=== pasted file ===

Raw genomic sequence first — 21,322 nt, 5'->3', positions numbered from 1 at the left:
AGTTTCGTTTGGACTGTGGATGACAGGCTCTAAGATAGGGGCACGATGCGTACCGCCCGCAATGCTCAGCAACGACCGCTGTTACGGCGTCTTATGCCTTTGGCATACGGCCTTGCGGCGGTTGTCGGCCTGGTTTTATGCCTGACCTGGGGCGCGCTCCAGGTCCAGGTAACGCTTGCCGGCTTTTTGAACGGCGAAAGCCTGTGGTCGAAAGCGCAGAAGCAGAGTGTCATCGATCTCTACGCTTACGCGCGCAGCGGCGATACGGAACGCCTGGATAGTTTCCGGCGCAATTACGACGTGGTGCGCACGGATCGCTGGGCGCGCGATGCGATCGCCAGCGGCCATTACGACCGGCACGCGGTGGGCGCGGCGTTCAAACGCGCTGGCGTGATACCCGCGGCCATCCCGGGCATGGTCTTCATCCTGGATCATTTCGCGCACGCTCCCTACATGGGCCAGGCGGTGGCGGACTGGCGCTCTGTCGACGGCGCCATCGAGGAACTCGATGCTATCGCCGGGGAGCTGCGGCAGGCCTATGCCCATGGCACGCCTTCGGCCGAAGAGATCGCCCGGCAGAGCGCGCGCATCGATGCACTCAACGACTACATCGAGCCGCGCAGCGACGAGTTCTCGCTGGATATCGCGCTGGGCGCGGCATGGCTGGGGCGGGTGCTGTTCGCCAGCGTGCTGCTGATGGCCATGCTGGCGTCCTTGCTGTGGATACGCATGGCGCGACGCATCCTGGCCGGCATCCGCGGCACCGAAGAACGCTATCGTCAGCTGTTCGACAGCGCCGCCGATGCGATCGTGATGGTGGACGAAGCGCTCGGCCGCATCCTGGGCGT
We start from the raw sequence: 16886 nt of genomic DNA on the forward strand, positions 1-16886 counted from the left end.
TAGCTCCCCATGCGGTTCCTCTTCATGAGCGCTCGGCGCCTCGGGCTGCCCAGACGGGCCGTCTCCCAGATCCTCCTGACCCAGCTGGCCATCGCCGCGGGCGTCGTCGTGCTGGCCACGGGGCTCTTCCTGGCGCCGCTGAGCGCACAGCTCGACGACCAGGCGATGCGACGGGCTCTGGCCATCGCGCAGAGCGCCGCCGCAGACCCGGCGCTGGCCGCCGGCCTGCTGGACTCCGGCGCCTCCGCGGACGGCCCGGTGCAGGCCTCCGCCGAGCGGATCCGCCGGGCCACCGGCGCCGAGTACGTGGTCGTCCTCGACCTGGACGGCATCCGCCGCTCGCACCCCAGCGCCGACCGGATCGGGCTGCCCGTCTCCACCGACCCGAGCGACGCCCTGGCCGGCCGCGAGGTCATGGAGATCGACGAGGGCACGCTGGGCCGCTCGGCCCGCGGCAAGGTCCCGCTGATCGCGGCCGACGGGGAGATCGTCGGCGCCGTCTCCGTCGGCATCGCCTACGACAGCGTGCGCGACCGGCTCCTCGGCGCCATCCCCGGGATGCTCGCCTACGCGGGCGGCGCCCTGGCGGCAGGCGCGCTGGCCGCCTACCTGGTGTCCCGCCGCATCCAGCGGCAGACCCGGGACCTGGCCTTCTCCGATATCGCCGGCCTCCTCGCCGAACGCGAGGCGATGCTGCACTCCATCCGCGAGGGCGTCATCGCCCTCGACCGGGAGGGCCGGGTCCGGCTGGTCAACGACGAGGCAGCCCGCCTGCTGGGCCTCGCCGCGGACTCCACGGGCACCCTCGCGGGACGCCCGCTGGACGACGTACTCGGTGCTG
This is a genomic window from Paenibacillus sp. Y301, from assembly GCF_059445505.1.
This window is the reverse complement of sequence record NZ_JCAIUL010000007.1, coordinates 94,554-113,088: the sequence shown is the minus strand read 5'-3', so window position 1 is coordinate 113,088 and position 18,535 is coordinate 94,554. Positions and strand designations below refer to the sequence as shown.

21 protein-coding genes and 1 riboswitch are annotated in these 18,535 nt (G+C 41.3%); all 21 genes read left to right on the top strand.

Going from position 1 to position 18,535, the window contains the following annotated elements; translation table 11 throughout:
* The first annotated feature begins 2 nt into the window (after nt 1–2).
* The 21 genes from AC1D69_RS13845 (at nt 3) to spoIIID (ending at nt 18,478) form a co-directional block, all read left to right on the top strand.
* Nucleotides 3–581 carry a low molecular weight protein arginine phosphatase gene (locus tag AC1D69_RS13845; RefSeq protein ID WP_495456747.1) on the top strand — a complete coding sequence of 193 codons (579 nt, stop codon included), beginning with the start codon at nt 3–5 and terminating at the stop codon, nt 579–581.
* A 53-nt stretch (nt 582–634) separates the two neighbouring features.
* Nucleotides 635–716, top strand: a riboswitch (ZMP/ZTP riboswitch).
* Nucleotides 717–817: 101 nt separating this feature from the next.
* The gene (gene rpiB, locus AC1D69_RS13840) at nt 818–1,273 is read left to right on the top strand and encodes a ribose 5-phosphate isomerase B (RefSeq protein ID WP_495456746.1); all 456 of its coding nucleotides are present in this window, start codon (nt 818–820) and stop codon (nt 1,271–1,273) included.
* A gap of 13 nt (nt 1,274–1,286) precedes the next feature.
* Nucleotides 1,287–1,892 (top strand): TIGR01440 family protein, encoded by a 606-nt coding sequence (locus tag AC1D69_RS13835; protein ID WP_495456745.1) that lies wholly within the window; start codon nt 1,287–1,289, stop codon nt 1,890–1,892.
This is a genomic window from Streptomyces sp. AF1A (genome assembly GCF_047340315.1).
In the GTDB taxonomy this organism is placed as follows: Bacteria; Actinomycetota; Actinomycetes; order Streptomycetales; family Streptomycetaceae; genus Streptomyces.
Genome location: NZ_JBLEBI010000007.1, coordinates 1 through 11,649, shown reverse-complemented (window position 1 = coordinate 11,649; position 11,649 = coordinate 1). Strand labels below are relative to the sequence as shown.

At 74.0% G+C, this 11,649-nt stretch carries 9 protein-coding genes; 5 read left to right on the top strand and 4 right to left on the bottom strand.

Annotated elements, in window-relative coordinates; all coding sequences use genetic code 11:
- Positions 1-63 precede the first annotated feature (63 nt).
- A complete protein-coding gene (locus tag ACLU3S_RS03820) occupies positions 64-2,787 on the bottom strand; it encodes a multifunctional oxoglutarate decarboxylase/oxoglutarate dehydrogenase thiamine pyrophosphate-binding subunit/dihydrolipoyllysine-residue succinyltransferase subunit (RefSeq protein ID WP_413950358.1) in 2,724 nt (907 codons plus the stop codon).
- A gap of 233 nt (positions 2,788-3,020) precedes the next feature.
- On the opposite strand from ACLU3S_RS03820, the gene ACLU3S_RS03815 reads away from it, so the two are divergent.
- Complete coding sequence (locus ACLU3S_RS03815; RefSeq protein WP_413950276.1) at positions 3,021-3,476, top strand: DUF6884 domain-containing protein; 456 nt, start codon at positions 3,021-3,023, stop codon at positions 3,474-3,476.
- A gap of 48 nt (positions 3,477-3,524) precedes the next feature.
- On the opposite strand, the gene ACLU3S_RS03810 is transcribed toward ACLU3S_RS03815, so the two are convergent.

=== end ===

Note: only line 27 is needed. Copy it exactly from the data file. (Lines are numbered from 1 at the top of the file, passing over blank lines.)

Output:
- Complete coding sequence (locus ACLU3S_RS03815; RefSeq protein WP_413950276.1) at positions 3,021-3,476, top strand: DUF6884 domain-containing protein; 456 nt, start codon at positions 3,021-3,023, stop codon at positions 3,474-3,476.